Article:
The Recovery Center is not a physical facility; rather, we meet people where they are through outreach and engagement, supporting each individual on his or her personal journey to recovery. We strive to create an environment of trust and mutual respect, encouraging people to take risks and try new activities, bolstering self-confidence and self-esteem. Whether individuals have become dependent and stalled through prolonged “programming,” or have not yet had adequate opportunities, we will engage them and help them to either find or rediscover their passion in life. Perhaps they want a new place to live, a job, better relationships with friends and family, or to take up a new hobby. Our goal is to partner with them and help make this happen.
Peer staff work with individuals to be sure they are aware of and accessing the entitlements and benefits for which they are eligible. Since work and meaningful activity are such a critical aspect of recovery, staff help people find jobs. Initially, some of the positions may be part-time, enabling individuals to regain their benefits. As self-confidence grows, full-time employment, and independence from entitlements may follow. Naturally, incentives such as Medicaid Buy-In for Working People with Disabilities, PASS Plans, and others are encouraged. Recovery Specialists also encourage people to develop plans for budgeting, saving, building personal assets, increasing income, and creating economic self-sufficiency.
One participant in NWRN learned how to travel by bus in her community by working with an Assistant Recovery Specialist. NWRN staff also helped her apply for a half-fare card. She reports that her newfound independence makes it possible for her to use her mental health program as she chooses rather than being limited by her program’s transportation schedule. She has more confidence and independence than ever, improving her quality of life.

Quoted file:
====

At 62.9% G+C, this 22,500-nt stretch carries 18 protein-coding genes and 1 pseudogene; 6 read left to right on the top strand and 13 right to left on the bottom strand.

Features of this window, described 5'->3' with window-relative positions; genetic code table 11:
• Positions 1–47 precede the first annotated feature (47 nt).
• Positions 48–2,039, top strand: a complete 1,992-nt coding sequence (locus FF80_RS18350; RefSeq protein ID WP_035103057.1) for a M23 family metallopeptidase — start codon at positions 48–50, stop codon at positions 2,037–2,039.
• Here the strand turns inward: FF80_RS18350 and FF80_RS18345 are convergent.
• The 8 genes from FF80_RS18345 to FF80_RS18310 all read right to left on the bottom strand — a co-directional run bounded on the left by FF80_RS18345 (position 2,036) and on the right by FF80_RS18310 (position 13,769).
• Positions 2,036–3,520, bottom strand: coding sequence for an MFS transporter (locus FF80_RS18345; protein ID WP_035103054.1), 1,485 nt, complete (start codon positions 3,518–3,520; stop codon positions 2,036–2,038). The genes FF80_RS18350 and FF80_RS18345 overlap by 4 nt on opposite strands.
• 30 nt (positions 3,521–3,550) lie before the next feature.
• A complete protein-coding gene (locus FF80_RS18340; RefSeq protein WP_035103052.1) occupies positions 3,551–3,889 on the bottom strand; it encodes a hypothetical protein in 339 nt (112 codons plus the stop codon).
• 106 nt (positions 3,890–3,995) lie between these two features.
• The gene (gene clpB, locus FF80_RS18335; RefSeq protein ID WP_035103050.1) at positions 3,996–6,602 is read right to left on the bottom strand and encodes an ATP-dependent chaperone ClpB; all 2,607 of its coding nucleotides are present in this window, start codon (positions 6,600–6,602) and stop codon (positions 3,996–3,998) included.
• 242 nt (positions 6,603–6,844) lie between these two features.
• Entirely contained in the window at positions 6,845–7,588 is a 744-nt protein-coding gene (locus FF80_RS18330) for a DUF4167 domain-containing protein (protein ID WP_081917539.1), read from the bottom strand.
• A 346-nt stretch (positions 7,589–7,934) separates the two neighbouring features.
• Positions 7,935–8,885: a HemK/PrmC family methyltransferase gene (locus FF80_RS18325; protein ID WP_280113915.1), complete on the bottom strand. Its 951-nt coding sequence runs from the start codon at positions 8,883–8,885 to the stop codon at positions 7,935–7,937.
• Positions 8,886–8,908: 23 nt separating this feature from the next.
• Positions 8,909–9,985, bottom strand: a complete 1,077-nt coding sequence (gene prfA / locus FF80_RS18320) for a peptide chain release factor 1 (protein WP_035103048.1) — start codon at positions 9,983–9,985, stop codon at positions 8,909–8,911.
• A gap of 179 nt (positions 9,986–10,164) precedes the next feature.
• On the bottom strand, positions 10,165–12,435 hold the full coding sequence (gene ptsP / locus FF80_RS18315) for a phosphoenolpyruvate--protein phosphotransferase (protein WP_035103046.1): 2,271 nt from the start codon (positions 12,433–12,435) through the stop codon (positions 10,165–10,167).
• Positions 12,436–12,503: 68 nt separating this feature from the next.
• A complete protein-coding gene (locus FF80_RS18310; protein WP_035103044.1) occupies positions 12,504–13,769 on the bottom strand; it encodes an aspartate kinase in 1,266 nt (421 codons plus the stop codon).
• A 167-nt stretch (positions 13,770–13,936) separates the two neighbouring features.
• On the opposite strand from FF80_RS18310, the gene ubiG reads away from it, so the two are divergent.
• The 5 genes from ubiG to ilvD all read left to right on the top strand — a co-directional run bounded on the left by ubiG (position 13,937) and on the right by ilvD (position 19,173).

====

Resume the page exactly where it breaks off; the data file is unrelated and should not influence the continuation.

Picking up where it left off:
Health and Wellness are addressed for participants by making connections to Health Homes when needed, but also by focusing on self-help services in the community. For example, Recovery Specialists may accompany people to 12-Step groups, yoga, exercise, nutrition and cooking classes or help create and connect people to community based, trauma informed self-help alternatives, such as Dr. Mary Ellen Copeland’s Wellness Recovery Action Plan (WRAP) Groups.
One NWRN Recovery Specialist who had lived experience of both homelessness and recovery from a mental health condition worked with a participant living in a shelter and feeling very hopeless and depressed about his future. As a peer, empathic and experienced, the Recovery Specialist was able to quickly gain this young man’s trust, inspire hope, and help him take steps toward his goal of working as a culinary chef. This participant is now enrolled in Job Corps, which is providing him with housing, education, and training in the culinary arts. He is working towards his dream of becoming a culinary chef. In the process of making this step forward, his mental health condition is also much improved and he has gained hope for his future.
Another compelling aspect of NWRN is our data collection and service evaluation. We complete outcome surveys with all participants when they join the Network and every 4 to 6 months thereafter. We intend to demonstrate that our peer services are effective and that the people we serve truly move forward with their goals for mental health recovery and full lives in their communities.
We are all peers and hope to inspire others with mental health conditions to build rich lives in their communities. Our motto is, If we can do it, you can do it too.
For more information or to make a referral for services, please contact NWRN’s Coordinator, Linda Carroll at CarrollL@mhawestchester.org. or (914) 345-5900 ext. 7594.